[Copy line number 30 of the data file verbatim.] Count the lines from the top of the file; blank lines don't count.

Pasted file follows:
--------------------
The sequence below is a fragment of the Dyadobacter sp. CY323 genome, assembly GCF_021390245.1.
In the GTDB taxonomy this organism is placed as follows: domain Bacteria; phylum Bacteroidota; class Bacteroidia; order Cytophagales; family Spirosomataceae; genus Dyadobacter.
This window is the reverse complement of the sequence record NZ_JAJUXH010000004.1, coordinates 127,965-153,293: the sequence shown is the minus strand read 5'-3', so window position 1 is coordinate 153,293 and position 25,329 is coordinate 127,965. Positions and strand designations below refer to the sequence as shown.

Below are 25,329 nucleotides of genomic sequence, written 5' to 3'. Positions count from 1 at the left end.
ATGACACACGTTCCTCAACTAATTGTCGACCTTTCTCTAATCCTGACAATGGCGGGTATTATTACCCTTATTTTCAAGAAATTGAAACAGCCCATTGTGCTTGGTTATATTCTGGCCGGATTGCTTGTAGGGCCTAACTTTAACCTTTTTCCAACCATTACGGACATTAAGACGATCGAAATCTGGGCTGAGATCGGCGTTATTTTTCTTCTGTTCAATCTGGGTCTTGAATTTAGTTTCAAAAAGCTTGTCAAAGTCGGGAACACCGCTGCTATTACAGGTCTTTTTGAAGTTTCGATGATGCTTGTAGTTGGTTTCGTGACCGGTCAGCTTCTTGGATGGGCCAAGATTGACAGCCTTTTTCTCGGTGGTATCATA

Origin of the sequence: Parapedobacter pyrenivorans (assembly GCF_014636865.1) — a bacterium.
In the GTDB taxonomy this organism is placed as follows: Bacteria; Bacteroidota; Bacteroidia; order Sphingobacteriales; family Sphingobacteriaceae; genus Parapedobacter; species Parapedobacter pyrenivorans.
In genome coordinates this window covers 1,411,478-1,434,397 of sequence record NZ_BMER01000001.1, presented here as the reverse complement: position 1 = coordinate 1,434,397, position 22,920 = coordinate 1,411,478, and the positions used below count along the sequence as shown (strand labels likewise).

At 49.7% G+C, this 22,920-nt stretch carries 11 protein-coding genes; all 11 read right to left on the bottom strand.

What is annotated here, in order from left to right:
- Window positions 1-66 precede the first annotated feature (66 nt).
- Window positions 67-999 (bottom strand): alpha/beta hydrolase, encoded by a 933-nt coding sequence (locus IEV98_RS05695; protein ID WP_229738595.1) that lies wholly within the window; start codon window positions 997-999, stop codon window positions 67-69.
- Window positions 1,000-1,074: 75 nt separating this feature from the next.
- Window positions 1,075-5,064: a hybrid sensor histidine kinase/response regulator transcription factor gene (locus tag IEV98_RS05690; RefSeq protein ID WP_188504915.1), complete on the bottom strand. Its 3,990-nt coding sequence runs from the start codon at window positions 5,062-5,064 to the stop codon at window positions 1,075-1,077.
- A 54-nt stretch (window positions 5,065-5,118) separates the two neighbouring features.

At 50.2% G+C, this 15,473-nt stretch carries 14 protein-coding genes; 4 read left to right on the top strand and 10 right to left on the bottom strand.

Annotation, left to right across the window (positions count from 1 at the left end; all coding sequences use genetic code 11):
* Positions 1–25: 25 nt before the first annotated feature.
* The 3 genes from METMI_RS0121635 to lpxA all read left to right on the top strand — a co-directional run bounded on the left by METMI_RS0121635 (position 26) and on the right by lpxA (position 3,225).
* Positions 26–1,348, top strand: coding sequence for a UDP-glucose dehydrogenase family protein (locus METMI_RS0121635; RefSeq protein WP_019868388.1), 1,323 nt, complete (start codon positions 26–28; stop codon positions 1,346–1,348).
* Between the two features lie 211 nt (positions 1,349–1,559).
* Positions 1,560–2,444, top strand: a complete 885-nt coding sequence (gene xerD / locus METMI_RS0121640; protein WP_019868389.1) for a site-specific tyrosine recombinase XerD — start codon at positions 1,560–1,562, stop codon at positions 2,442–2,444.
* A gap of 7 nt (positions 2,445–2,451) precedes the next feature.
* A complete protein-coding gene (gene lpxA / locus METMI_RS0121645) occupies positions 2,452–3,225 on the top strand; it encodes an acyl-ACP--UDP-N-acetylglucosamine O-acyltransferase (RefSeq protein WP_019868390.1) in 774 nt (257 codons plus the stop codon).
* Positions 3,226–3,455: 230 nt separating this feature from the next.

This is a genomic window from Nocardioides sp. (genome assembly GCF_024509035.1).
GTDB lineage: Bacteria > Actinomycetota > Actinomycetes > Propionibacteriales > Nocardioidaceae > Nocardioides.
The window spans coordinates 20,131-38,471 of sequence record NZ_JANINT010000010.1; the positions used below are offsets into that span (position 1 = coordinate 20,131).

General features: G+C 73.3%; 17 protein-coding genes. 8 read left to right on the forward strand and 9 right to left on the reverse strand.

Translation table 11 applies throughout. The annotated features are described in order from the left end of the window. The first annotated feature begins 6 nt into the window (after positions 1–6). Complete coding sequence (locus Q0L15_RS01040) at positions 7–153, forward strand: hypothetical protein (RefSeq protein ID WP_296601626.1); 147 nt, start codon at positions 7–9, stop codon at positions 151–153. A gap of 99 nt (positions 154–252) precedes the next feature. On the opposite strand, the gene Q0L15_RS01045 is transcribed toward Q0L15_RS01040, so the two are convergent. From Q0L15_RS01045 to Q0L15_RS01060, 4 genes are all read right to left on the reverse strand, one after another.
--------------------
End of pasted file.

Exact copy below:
Translation table 11 applies throughout. The annotated features are described in order from the left end of the window. The first annotated feature begins 6 nt into the window (after positions 1–6). Complete coding sequence (locus Q0L15_RS01040) at positions 7–153, forward strand: hypothetical protein (RefSeq protein ID WP_296601626.1); 147 nt, start codon at positions 7–9, stop codon at positions 151–153. A gap of 99 nt (positions 154–252) precedes the next feature. On the opposite strand, the gene Q0L15_RS01045 is transcribed toward Q0L15_RS01040, so the two are convergent. From Q0L15_RS01045 to Q0L15_RS01060, 4 genes are all read right to left on the reverse strand, one after another.